Mysteries: does the Cthulhu monster really live near the Nemo Point?
Howard Phillips Lovecraft was with Edgar Allan Poe the most famous American horror writer of all time and in the stories of the Cthulhu Mythos described a “blasphemous deity”.
Cthulhu, described in the short story “The Call of Cthulhu” as a “slimy and green cosmic egg” with “soft tongs” and a “horrible squid head with writhing antennae” about the size of “a mountain that walks and stumbles”, would be a Kraken, a gigantic sprawling monster of alien origins resting for millennia in the submerged city of R’lyeh in a death-like sleep.
Cthulu, R’lyeh and Nemo Point
Lovecraft also gave the coordinates of R’lyeh: 47°09’S 126°43’W in the South Pacific Ocean. So far we are in the realm of fantasy rather than mysteries, but the curious thing is that R’lyeh and Cthulhu according to Lovercraft would find themselves in the middle of nowhere, at the point farthest from any land that emerged.
This point, called Nemo Point or oceanic pole of inaccessibility, really exists but was calculated with precision only in 1992, while “The Call of Cthulhu” was published in 1926. Nemo Point is not far from where Lovercraft imagined it, at coordinates 48°52.6’S 123°23.6’W.
A mysterious submarine sound
Only a coincidence? Maybe, but in 1997 some oceanographers recorded a mysterious sound coming from the depths of the ocean near where Lovecraft had placed R’lyeh and about 2000 kilometers East from the Nemo Point.
Was it Cthulhu who was awakening from his millennial sleep? Certainly, the low-frequency sound (called “Bloop”) was so strong that it surpassed what was emitted from a blue whale. In the end, the scientists solved the mystery, explaining that it was not a sea monster but the noise produced by the collapse of ice walls in Antarctica.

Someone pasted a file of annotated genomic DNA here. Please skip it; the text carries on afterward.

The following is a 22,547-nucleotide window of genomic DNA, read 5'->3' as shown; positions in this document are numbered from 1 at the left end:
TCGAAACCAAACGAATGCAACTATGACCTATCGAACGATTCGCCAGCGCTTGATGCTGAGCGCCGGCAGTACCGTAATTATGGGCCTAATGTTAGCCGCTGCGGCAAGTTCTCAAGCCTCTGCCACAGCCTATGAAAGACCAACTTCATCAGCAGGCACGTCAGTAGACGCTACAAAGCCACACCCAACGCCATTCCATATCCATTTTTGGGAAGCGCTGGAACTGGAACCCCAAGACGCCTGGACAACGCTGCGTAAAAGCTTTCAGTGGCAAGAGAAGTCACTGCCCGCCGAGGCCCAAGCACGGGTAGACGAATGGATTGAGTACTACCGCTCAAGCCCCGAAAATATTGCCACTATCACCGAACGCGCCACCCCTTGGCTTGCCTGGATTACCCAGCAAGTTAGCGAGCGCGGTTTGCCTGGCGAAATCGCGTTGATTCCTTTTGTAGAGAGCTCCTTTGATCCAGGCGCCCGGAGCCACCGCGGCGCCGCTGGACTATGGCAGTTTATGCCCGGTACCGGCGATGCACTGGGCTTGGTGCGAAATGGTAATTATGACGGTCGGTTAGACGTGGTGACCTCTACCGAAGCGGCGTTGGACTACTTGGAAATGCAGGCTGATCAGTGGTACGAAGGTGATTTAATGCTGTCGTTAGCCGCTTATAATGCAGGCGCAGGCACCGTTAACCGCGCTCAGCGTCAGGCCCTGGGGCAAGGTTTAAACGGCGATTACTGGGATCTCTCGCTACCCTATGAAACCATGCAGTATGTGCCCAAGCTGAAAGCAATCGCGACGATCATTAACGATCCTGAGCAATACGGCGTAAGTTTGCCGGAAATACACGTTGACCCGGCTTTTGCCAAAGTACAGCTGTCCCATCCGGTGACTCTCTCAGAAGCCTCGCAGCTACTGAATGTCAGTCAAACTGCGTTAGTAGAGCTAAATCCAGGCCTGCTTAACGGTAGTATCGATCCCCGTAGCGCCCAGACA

A cemetery of space debris
No mystery is related to the choice to use the Punto Nemo (so-called in honor of Captain Nemo from Jules Verne's novel “Twenty thousand leagues under the seas”) in a sort of graveyard for the debris of spacecraft that falls on the Earth. The remains of the Russian space station Mir and of the Chinese one Tiangong 1, for example, lie in this vast stretch of ocean.
The decision to pilot the dying space vehicles in that area is due to both the distance from the land emerged, both in the presence of a few known marine life forms, since the Nemo Point is located within a rotating ocean current that repels and removes water richest in nutrients. If Cthulhu ever existed, then, he would have serious problems getting food.